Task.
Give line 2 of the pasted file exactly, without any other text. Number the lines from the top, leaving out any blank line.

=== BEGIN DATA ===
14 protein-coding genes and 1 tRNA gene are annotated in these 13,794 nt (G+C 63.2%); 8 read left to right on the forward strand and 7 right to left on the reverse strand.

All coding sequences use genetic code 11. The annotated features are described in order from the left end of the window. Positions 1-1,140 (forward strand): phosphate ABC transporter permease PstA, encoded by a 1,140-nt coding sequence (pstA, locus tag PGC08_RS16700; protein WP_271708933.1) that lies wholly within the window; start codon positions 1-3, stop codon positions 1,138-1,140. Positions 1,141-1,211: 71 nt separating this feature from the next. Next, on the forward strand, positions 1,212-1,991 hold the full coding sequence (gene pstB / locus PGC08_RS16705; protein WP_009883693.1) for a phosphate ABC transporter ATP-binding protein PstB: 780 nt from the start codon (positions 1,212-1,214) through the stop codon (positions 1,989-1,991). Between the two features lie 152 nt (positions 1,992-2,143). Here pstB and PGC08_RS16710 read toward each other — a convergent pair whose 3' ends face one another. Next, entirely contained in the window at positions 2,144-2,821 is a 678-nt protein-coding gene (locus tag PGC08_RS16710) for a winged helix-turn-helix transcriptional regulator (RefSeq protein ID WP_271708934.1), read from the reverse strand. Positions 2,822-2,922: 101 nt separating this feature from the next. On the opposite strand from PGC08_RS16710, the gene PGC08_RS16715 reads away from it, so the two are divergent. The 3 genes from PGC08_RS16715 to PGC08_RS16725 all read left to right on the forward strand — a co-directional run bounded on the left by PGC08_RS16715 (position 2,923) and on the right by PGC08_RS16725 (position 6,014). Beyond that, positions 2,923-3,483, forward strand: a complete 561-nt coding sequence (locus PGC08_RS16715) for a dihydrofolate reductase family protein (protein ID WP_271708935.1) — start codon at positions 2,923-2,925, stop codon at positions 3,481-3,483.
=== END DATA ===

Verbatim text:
All coding sequences use genetic code 11. The annotated features are described in order from the left end of the window. Positions 1-1,140 (forward strand): phosphate ABC transporter permease PstA, encoded by a 1,140-nt coding sequence (pstA, locus tag PGC08_RS16700; protein WP_271708933.1) that lies wholly within the window; start codon positions 1-3, stop codon positions 1,138-1,140. Positions 1,141-1,211: 71 nt separating this feature from the next. Next, on the forward strand, positions 1,212-1,991 hold the full coding sequence (gene pstB / locus PGC08_RS16705; protein WP_009883693.1) for a phosphate ABC transporter ATP-binding protein PstB: 780 nt from the start codon (positions 1,212-1,214) through the stop codon (positions 1,989-1,991). Between the two features lie 152 nt (positions 1,992-2,143). Here pstB and PGC08_RS16710 read toward each other — a convergent pair whose 3' ends face one another. Next, entirely contained in the window at positions 2,144-2,821 is a 678-nt protein-coding gene (locus tag PGC08_RS16710) for a winged helix-turn-helix transcriptional regulator (RefSeq protein ID WP_271708934.1), read from the reverse strand. Positions 2,822-2,922: 101 nt separating this feature from the next. On the opposite strand from PGC08_RS16710, the gene PGC08_RS16715 reads away from it, so the two are divergent. The 3 genes from PGC08_RS16715 to PGC08_RS16725 all read left to right on the forward strand — a co-directional run bounded on the left by PGC08_RS16715 (position 2,923) and on the right by PGC08_RS16725 (position 6,014). Beyond that, positions 2,923-3,483, forward strand: a complete 561-nt coding sequence (locus PGC08_RS16715) for a dihydrofolate reductase family protein (protein ID WP_271708935.1) — start codon at positions 2,923-2,925, stop codon at positions 3,481-3,483.